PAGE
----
The secrets of the pesto
Pesto was first prepared а long, long time ago. The exact period of his invention is arguable – it is said to be somewhere between the 16th and the 19th century. Pesto-like sauces have been consumed even at the time of the ancient Romans. The first mentioning of the word “pesto” in history dates from 1870. It is in a book about the Genovese culinary art. In fact, “pesto” comes from the Genovese word “pestâ”, which means “crush, crumble”, as well as from an ancient recipe for sauce made of basil, garlic and pine seeds, mixed with pecorino cheese and olive oil.
Different kinds of pesto
Many people believe that the pesto is only green – indeed, such is the classic “Pesto alla Genovese”. (In Italy, even a proposal is being made currently for the Pesto Genovese to be included in the UNESCO World Heritage List of Intangible Culture). There is also a red pesto (with dried tomatoes). Pesto Siciliana, also called “pesto rosso”, is red – it is made with tomatoes, almonds instead of pine nuts and less basil. Pesto alla Calabrese on the other hand contains black pepper, and grilled bell peppers. Today, many people make different types of home-made pesto choosing a variety of nuts.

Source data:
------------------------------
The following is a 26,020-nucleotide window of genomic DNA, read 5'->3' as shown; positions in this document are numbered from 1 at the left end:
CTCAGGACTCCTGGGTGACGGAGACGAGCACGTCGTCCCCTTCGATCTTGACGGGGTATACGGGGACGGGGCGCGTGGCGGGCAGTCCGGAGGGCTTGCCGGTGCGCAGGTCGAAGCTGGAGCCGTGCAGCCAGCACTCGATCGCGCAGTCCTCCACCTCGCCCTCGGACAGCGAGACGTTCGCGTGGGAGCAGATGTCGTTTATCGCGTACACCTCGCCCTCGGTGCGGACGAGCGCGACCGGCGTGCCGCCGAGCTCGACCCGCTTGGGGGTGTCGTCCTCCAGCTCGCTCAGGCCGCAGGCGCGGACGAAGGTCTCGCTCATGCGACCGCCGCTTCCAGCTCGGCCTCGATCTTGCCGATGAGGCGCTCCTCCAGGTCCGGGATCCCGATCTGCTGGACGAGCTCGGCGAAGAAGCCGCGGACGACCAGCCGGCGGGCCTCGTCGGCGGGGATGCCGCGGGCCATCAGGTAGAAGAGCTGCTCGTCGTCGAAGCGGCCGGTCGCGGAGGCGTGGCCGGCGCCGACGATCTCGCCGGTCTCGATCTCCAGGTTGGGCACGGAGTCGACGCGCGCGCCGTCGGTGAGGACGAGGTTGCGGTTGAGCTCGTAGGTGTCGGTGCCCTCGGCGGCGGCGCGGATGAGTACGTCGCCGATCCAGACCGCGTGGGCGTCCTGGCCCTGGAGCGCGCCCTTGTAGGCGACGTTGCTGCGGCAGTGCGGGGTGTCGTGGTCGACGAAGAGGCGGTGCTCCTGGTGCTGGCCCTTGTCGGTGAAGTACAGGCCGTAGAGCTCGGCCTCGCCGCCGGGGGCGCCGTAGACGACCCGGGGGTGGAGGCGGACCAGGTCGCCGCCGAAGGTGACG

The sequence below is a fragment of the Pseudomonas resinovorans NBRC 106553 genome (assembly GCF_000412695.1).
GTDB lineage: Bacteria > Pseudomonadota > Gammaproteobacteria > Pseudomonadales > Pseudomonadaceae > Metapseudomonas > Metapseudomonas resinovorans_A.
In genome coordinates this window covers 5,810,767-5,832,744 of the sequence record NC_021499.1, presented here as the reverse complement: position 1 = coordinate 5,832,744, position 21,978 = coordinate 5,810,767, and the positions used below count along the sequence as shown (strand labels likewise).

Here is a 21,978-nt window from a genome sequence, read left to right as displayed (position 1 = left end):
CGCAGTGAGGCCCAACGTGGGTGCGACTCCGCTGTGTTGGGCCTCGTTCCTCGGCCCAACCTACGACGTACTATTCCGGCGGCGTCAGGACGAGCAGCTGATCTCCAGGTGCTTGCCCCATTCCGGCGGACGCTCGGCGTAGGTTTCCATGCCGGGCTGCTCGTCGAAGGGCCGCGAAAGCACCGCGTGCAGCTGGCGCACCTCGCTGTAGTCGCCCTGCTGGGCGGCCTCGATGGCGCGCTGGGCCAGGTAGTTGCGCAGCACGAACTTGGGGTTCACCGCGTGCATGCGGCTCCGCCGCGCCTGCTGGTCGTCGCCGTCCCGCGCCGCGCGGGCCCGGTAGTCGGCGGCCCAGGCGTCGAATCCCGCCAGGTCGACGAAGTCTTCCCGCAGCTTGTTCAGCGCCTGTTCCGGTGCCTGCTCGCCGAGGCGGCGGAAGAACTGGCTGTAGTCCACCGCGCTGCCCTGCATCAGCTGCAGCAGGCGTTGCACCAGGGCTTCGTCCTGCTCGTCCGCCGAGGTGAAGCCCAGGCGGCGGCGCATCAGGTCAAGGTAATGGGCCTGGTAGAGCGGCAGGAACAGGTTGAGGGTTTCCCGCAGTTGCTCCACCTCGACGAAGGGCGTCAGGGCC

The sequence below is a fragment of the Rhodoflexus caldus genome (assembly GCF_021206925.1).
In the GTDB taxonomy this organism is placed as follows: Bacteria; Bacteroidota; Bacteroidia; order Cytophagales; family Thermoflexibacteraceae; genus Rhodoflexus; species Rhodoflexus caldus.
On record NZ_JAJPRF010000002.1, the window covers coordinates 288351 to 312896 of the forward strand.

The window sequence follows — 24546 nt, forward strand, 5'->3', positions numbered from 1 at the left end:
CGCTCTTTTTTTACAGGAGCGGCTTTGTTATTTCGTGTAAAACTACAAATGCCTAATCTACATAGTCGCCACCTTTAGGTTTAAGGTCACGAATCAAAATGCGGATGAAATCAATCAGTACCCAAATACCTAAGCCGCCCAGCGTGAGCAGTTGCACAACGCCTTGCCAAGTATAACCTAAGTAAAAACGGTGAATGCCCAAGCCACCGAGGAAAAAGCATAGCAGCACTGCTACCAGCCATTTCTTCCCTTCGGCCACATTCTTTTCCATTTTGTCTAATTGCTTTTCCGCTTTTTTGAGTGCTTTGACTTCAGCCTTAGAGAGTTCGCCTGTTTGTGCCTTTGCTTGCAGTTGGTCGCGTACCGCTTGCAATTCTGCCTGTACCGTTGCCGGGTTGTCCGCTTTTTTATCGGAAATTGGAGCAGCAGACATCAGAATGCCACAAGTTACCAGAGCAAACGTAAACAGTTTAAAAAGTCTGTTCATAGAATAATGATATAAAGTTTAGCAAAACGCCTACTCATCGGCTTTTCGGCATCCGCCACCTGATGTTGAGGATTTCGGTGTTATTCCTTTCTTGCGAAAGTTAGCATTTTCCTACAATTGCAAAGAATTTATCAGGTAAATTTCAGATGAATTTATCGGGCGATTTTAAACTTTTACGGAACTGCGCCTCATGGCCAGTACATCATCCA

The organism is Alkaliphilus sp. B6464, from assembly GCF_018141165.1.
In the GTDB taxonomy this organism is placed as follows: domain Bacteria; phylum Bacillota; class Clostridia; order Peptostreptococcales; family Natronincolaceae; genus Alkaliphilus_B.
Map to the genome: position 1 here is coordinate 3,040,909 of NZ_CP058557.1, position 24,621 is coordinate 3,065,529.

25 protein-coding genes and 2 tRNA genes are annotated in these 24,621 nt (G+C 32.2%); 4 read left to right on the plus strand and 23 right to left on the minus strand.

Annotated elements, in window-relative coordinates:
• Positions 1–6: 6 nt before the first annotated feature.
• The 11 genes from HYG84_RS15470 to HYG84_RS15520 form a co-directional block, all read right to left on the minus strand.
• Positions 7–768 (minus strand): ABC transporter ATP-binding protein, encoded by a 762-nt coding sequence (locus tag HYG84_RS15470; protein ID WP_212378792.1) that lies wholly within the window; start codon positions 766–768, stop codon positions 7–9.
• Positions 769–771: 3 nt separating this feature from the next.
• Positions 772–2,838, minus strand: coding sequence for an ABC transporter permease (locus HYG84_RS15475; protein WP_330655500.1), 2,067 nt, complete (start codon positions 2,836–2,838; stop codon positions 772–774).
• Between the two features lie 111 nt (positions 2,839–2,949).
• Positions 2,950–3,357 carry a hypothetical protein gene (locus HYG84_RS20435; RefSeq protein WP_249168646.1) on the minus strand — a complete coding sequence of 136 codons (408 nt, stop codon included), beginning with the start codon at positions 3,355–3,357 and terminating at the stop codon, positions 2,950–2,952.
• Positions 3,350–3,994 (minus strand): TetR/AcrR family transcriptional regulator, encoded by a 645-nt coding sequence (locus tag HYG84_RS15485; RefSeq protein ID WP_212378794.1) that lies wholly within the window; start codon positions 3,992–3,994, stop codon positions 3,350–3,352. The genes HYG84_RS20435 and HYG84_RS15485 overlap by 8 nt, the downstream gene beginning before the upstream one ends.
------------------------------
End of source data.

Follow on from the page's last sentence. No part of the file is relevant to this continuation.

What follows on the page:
How to use pesto diversely?
Besides the most traditional – eating pesto with pasta, there are many other delicious ways to consume it. For example, you can mix it with guacamole, yoghurt or sour cream and serve it as a great appetizer before dinner. A yummy option is to use it as an add-on to the morning snack – on top of an egg or a slice of bread. It is also perfect for home-made pizza – just keep in mind that if you use it instead of tomato sauce, it should be less, because the pesto tastes heavier and more intense. The green pesto goes well with grilled salmon. Last but not least, pesto is a wonderful, fresh choice for toast, potatoes and cold pasta salad!
It is good to keep in mind that the pesto gets brownish when oxidized, the same is the case with guacamole, for example, after contact with air. However, this does not mean the pesto is spoiled. It is a good idea to pour a thin layer of olive oil in the already opened jar – just to keep the freshness and not get the pesto substance brown. This keeps it fresh for at least a few weeks. And, of course, before you use the already started pesto, just mix it well!